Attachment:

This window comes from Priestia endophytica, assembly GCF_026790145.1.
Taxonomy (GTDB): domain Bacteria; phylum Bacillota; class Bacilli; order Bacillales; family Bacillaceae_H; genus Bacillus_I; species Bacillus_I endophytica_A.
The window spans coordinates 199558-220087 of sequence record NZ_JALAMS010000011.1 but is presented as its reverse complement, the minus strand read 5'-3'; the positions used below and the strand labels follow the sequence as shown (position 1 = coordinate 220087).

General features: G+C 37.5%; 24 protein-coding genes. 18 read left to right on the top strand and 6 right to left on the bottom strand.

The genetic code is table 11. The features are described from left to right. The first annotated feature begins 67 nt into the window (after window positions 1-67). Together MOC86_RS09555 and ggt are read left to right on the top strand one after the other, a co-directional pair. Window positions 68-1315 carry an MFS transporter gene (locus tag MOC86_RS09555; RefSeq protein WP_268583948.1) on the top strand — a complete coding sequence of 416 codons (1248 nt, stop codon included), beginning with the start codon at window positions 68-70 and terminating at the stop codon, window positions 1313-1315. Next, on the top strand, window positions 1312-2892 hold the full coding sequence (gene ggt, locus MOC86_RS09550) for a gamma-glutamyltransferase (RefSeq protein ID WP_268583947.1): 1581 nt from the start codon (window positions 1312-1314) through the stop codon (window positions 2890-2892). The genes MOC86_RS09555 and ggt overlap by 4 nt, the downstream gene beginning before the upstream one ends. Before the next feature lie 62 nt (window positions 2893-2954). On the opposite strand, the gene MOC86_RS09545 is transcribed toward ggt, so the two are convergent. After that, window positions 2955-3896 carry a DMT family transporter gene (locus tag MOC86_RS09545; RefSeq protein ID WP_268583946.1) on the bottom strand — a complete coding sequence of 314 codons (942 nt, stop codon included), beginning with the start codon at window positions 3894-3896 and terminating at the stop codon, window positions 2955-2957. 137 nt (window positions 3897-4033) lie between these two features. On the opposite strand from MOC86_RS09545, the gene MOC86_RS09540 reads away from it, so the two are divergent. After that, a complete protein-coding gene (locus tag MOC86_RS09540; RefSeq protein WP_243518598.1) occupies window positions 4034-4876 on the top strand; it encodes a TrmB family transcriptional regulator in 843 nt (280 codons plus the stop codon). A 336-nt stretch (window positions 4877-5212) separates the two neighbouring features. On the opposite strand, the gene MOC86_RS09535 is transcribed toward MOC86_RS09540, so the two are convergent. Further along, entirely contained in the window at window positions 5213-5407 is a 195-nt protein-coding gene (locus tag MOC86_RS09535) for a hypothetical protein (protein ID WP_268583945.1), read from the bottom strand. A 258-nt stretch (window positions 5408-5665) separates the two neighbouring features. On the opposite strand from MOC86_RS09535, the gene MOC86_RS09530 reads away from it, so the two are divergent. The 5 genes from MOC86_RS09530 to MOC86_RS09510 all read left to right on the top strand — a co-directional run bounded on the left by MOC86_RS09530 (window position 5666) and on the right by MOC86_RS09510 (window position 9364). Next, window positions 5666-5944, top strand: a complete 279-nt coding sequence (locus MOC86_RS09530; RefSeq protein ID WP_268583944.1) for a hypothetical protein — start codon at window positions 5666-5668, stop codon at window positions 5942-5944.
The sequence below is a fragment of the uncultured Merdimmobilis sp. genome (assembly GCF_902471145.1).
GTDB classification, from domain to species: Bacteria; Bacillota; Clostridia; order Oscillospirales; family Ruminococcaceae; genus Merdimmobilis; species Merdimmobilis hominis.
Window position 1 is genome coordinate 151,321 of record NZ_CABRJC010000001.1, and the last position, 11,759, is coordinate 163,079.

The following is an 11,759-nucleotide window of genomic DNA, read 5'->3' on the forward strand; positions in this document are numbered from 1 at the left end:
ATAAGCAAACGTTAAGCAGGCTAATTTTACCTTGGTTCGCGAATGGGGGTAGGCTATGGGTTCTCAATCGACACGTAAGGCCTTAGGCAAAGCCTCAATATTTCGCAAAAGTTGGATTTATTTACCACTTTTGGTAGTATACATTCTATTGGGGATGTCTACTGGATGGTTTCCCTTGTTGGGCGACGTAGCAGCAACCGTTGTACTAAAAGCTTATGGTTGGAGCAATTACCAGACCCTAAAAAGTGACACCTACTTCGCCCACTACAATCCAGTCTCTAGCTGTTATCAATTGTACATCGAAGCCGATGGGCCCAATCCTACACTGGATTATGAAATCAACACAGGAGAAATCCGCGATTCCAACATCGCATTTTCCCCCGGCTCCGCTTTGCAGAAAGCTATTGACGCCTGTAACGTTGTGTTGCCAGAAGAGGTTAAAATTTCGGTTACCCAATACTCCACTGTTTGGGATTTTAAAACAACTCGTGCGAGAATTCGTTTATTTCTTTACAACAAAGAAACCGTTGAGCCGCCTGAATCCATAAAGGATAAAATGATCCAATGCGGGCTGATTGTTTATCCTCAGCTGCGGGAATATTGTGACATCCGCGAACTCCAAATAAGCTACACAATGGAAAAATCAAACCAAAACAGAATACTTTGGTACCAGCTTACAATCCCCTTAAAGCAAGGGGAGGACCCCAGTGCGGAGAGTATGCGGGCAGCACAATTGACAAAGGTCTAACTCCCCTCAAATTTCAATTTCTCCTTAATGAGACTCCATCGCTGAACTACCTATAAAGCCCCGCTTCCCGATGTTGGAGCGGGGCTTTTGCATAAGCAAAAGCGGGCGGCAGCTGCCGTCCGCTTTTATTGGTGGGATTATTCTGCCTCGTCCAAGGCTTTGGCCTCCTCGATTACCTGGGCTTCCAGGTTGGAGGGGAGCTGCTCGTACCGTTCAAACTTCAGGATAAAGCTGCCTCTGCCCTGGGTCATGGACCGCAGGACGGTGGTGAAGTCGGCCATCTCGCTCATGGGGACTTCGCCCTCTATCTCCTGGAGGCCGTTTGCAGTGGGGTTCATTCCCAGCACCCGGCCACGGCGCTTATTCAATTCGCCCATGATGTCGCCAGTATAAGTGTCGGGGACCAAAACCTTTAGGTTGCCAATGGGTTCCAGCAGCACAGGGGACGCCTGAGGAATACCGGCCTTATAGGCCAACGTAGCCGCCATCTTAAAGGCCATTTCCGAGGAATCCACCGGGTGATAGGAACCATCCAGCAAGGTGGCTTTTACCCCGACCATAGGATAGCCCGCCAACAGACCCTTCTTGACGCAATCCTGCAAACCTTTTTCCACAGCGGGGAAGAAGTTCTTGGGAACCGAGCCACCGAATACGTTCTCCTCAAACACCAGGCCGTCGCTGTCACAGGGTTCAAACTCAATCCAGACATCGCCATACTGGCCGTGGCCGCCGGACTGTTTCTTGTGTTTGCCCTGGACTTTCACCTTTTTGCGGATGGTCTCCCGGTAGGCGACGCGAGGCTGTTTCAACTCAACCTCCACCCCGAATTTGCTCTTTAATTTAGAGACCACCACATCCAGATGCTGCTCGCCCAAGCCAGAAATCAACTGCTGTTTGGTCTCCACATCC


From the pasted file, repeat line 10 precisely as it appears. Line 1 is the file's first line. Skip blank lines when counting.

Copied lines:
ATAAGCAAACGTTAAGCAGGCTAATTTTACCTTGGTTCGCGAATGGGGGTAGGCTATGGGTTCTCAATCGACACGTAAGGCCTTAGGCAAAGCCTCAATATTTCGCAAAAGTTGGATTTATTTACCACTTTTGGTAGTATACATTCTATTGGGGATGTCTACTGGATGGTTTCCCTTGTTGGGCGACGTAGCAGCAACCGTTGTACTAAAAGCTTATGGTTGGAGCAATTACCAGACCCTAAAAAGTGACACCTACTTCGCCCACTACAATCCAGTCTCTAGCTGTTATCAATTGTACATCGAAGCCGATGGGCCCAATCCTACACTGGATTATGAAATCAACACAGGAGAAATCCGCGATTCCAACATCGCATTTTCCCCCGGCTCCGCTTTGCAGAAAGCTATTGACGCCTGTAACGTTGTGTTGCCAGAAGAGGTTAAAATTTCGGTTACCCAATACTCCACTGTTTGGGATTTTAAAACAACTCGTGCGAGAATTCGTTTATTTCTTTACAACAAAGAAACCGTTGAGCCGCCTGAATCCATAAAGGATAAAATGATCCAATGCGGGCTGATTGTTTATCCTCAGCTGCGGGAATATTGTGACATCCGCGAACTCCAAATAAGCTACACAATGGAAAAATCAAACCAAAACAGAATACTTTGGTACCAGCTTACAATCCCCTTAAAGCAAGGGGAGGACCCCAGTGCGGAGAGTATGCGGGCAGCACAATTGACAAAGGTCTAACTCCCCTCAAATTTCAATTTCTCCTTAATGAGACTCCATCGCTGAACTACCTATAAAGCCCCGCTTCCCGATGTTGGAGCGGGGCTTTTGCATAAGCAAAAGCGGGCGGCAGCTGCCGTCCGCTTTTATTGGTGGGATTATTCTGCCTCGTCCAAGGCTTTGGCCTCCTCGATTACCTGGGCTTCCAGGTTGGAGGGGAGCTGCTCGTACCGTTCAAACTTCAGGATAAAGCTGCCTCTGCCCTGGGTCATGGACCGCAGGACGGTGGTGAAGTCGGCCATCTCGCTCATGGGGACTTCGCCCTCTATCTCCTGGAGGCCGTTTGCAGTGGGGTTCATTCCCAGCACCCGGCCACGGCGCTTATTCAATTCGCCCATGATGTCGCCAGTATAAGTGTCGGGGACCAAAACCTTTAGGTTGCCAATGGGTTCCAGCAGCACAGGGGACGCCTGAGGAATACCGGCCTTATAGGCCAACGTAGCCGCCATCTTAAAGGCCATTTCCGAGGAATCCACCGGGTGATAGGAACCATCCAGCAAGGTGGCTTTTACCCCGACCATAGGATAGCCCGCCAACAGACCCTTCTTGACGCAATCCTGCAAACCTTTTTCCACAGCGGGGAAGAAGTTCTTGGGAACCGAGCCACCGAATACGTTCTCCTCAAACACCAGGCCGTCGCTGTCACAGGGTTCAAACTCAATCCAGACATCGCCATACTGGCCGTGGCCGCCGGACTGTTTCTTGTGTTTGCCCTGGACTTTCACCTTTTTGCGGATGGTCTCCCGGTAGGCGACGCGAGGCTGTTTCAACTCAACCTCCACCCCGAATTTGCTCTTTAATTTAGAGACCACCACATCCAGATGCTGCTCGCCCAAGCCAGAAATCAACTGCTGTTTGGTCTCCACATCC